The digital imagery isn’t confined to the floor. It flows up the sides of the space: a dark stain spreading upward, a flood rising, a supernova exploding. The light show travels to where the spectators are, surrounding them. It takes on the whole rotunda as its canvas, connecting the dance with the architecture.
“Falls the Shadow” is the second entry in the Works & Process Rotunda Project — performances commissioned to address the architectural properties of the Guggenheim’s interior, which Frank Lloyd Wright certainly didn’t envision with dance in mind. The first installment, presented by the tap dancers Michelle Dorrance and Nicholas Van Young in February, dealt mainly (and ingeniously) with acoustical challenges and possibilities. Mr. Simkin is much more focused on the visual dimension, and for his purposes, the rotunda’s white surfaces and top-down perspectives are a boon.
For the past few years, Mr. Simkin, a Russian-born principal dancer with American Ballet Theater, has been devoting some of his time off to a side project, Intensio, combining dancers of his high caliber with the latest developments in technology. One line of experimentation has involved electronic shadows on the stage floor, an effect that can be hard to see from the seats of many conventional theaters. That’s not a problem at the Guggenheim.
Here’s how it works: An infrared camera scans the dancers’ outlines, 60 frames per second, even as they move, and transmits that information to a computer, which then projects images around the dancers. As Mr. Simkin explained during a recent rehearsal, the speed of the computer processing is crucial. “If there is a lag, the brain sees it as a technological trick,” he said. “If there is no lag, as we can do it now, it is like magic, giving another layer to the movement — like a big dress, my father says.”
Mr. Simkin’s father, Dmitrij, is the project’s video designer. He has been concentrating on set and video design since retiring from his own career as a ballet dancer in 2007. A shared interest in dance and technology bonds father and son.
“We live in fascinating times,” said the younger Mr. Simkin. “We have all these new technological tools, but we don’t know how to use them yet. I want to see what is possible when you combine them with dance, if the sum can be greater than the parts.”
Choreographing From Above
It is important to Daniil that the video be integrated and balanced with the dancing. “Otherwise, it becomes gimmicky,” he said.
For this project, the Simkins have sought help from the interactive media designer Arístides Job García Hernández. The choreography is by Alejandro Cerrudo, the Spanish-born resident choreographer of Hubbard Street Dance Chicago (also known for his recent collaboration with Wendy Whelan).
With so much video involved, a choreographer might reasonably worry about his work being overwhelmed, but Mr. Cerrudo said that he isn’t concerned. “This performance is not really a dance performance for me,” he said. “It’s an experiment in how all the elements can coexist.”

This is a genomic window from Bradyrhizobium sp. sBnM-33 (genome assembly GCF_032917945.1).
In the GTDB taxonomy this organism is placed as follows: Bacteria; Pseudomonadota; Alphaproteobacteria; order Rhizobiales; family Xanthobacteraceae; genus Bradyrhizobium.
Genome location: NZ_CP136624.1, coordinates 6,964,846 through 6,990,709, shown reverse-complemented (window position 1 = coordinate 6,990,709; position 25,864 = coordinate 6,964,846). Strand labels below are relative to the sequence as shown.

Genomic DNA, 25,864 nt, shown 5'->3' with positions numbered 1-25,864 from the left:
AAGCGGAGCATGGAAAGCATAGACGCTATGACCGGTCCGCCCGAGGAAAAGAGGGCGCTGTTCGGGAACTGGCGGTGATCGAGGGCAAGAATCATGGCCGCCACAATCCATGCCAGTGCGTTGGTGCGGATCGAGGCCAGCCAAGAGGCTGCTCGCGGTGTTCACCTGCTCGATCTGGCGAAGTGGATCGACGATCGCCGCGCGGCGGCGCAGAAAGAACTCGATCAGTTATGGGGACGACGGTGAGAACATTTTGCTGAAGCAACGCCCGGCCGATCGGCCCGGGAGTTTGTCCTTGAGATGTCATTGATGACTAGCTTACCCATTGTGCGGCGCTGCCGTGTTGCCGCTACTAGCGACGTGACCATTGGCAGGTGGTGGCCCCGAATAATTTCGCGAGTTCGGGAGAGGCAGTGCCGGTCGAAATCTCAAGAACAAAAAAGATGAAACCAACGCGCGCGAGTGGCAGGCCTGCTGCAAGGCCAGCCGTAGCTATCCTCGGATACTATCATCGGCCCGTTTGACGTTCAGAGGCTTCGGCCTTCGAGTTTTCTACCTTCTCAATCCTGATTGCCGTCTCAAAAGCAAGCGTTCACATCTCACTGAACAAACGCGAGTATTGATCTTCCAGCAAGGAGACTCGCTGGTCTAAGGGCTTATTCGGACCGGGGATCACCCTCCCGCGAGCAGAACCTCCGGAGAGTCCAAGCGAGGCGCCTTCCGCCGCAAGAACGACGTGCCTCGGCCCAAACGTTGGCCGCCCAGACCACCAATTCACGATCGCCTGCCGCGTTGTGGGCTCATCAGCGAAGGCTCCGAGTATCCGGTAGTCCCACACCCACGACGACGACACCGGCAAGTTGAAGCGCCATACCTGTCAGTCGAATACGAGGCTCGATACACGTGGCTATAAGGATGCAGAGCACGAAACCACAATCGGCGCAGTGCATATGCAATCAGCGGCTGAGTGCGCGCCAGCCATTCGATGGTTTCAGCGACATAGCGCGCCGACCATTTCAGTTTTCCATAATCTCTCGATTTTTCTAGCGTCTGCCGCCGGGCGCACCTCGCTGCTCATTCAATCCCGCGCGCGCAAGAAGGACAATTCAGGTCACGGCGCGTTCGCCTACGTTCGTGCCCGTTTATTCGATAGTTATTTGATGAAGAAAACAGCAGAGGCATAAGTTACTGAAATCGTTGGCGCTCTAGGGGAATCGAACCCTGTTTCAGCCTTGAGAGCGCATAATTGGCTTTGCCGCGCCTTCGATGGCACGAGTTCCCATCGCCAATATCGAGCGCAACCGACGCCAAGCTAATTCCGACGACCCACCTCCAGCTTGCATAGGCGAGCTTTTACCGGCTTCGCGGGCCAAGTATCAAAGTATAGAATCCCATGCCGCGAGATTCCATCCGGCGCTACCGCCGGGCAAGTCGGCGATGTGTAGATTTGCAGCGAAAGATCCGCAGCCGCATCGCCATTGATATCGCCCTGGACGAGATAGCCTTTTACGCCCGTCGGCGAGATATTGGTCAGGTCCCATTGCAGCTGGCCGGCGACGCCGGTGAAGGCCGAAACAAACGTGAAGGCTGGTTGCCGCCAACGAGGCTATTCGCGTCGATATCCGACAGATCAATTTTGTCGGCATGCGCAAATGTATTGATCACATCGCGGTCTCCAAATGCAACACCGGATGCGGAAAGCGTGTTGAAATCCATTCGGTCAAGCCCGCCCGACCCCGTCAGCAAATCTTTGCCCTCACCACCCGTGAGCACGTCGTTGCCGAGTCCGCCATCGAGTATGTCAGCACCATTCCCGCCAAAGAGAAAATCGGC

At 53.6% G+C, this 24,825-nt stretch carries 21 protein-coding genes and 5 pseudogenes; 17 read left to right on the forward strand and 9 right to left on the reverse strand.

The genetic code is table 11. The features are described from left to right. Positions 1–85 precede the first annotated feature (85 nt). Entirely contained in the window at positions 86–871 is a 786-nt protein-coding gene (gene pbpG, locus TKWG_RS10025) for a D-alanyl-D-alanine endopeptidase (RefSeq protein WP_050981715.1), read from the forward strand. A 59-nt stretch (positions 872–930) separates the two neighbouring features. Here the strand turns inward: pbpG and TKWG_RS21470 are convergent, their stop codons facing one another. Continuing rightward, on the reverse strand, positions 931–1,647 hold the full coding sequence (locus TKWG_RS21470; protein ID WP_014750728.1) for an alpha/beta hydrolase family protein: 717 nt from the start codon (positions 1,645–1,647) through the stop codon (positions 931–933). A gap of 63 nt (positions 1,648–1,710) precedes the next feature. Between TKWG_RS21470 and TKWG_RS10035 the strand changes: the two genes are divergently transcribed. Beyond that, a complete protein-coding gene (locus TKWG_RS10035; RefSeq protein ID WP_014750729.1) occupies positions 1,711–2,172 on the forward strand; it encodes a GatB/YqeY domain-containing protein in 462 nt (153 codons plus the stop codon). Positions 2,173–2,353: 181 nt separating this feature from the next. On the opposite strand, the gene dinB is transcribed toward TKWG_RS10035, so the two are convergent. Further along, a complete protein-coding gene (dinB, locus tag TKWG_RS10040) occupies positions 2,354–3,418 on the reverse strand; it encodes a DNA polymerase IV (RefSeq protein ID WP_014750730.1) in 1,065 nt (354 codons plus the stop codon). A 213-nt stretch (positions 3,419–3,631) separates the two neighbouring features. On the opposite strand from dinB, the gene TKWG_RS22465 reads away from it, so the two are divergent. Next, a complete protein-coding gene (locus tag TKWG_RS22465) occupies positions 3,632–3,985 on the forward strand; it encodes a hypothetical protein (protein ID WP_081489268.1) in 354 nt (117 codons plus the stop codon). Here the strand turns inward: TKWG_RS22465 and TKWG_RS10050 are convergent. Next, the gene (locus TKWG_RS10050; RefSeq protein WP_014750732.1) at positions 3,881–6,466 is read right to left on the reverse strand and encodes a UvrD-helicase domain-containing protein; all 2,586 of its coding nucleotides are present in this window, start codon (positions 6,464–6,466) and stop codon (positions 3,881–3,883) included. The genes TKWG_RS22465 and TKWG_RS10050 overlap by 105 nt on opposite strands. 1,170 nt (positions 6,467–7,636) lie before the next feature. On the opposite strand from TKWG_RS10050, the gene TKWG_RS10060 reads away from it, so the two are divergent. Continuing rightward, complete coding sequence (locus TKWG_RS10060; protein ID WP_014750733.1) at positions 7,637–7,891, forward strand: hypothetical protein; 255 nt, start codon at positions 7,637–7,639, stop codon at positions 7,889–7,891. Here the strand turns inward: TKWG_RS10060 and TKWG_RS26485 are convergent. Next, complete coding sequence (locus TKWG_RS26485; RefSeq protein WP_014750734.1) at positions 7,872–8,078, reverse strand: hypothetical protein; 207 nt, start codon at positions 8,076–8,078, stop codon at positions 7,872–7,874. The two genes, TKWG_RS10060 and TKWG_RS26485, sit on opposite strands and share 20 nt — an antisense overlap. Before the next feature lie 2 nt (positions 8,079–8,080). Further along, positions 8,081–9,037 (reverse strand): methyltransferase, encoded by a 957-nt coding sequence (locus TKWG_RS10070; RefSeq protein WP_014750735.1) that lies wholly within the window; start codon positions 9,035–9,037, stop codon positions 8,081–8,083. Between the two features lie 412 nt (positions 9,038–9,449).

He had to get familiar with the technology very quickly. After a crash course in the possibilities, he created the choreography with the cast — Mr. Simkin; the Ballet Theater soloist Cassandra Trenary; and two contemporary dancers, Ana Lopez and Brett Conway — but without the video. Later, during tech rehearsals, he made adjustments.
More adjustments were made necessary by the Guggenheim’s layout. “The space makes you look very small,” Mr. Cerrudo said. “Many very beautiful movements that we created in the studio meant nothing when viewed from the ramps.”
But if the rotunda quashed certain ideas, it inspired others. The choreography strives to extend arms and legs horizontally, expanding the body’s silhouette and emphasizing length over elevation. Each dancer’s swirling path registers, and the performers often lie on the floor, making shapes on that plane.
They make shapes together, too: chains, circles, stars. The shift in viewer perspective aids a few perceptual illusions or jokes, like a dancer lying on her side to walk along a wall. And all of this is amplified by the projections, responding to the dancers’ every move.
Superheroes on Shifting Ground
Yet another complication — “a very nice one,” in Mr. Cerrudo’s opinion — is the varied background of the dancers: half from classical ballet, half from Mr. Cerrudo’s contemporary side of the concert dance world. “We had to find a common vocabulary,” he said.
That search is part of the attraction for Ms. Trenary, who embraced the challenge of branching out from her classical training. “Alejandro has a different approach to the floor than I’m used to, and a greater feeling of groundedness,” she said. “I’ve been getting beat up, but it’s worth it.”
Learning to dance with the virtual shadows hasn’t been easy, either. “It sometimes feels as if the floor is moving beneath your feet,” Ms. Trenary explained. “At first, we were really shaky.”
“But when you get used to it,” she added, “it’s like you are one moving the earth beneath you. You feel like a superhero.”
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